RUG limits flying (a little)

RUG employees are no longer allowed to fly for work if their destination can be reached by train within six hours or is less than five hundred kilometres away.
By Rob Siebelink / Translation by Sarah van Steenderen

The university wants to limit work trips by plane. Employees can only deviate from the new rule if they have good reason.

Between 2016 and 2018, RUG employees racked up a total of 95 million kilometres in the air, at approximately 31 to 32 million per year, according to figures requested by the UKrant.

Every year, approximately 5,500 hundred employees board a plane for research trips, meetings, conferences, and symposiums. Almost 70 percent travel within Europe, but only a few of their destinations are within the limit of five hundred kilometres.

Not feasible

The Green Office, which focuses on sustainability at the university, would have preferred the limit to be seven hundred kilometres rather than five.

As it is, destinations lik Paris, London, and Berlin are exempt from the no-flying rule, says Green Office programme manager Dick Jager. ‘That’s a shame. If we really want to make a difference, we have to change as well.’

One point of discussion is whether Groningen or the employee’s place of residence should be seen as the point of departure. There are researchers connected to the RUG who live in the Randstad rather than in Groningen.

Travel time

The RUG is following the example of the University of Ghent, which instated a similar rule. Ghent employees are prohibited from flying to places that could be reached by bus or train in under six hours, or if the train journey is shorter than a plane trip – including check-in.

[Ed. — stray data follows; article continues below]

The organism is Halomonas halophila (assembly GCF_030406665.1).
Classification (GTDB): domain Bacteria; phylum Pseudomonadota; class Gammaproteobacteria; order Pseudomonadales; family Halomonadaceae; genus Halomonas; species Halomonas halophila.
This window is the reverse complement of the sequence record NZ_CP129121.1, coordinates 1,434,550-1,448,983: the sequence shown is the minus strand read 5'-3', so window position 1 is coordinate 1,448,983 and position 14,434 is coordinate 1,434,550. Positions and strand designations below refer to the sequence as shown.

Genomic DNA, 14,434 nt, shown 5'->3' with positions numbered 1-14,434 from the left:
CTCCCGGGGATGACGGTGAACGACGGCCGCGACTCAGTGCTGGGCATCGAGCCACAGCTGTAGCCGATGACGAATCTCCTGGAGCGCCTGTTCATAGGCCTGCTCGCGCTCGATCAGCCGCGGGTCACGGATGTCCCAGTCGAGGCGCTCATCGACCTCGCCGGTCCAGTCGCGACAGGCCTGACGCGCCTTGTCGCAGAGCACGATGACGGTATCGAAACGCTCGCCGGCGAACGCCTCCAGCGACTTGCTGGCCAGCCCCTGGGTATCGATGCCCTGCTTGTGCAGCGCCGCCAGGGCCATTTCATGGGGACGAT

In terms of pollution, flying is the worst way to travel. According to the sustainability organisation Milieu Centraal, a plane trip is seven to eleven times as bad for the environment as the same journey would be by train.

In 2018, CO2 exhaust from work trips accounted for 16 percent of the RUG’s total carbon footprint.


RUG employees who need to travel farther will be strongly advised to look for alternative means of communication, such as Skype or videoconferencing. ‘We want everyone to ask themselves whether flying is truly necessary’, says the university.

For the first time ever, the RUG is in the top 10 of the GreenMetric Ranking, which ranks the seven hundred most sustainable universities in the world (coming in at number 7). The top spot went to Wageningen University & Research.

Later this year, the RUG will unveil plans to compensate for their CO2 emissions, in part by planting forests and investing in solar or wind parks.

Next week, UKrant will publish an in-depth article about flying at the RUG.



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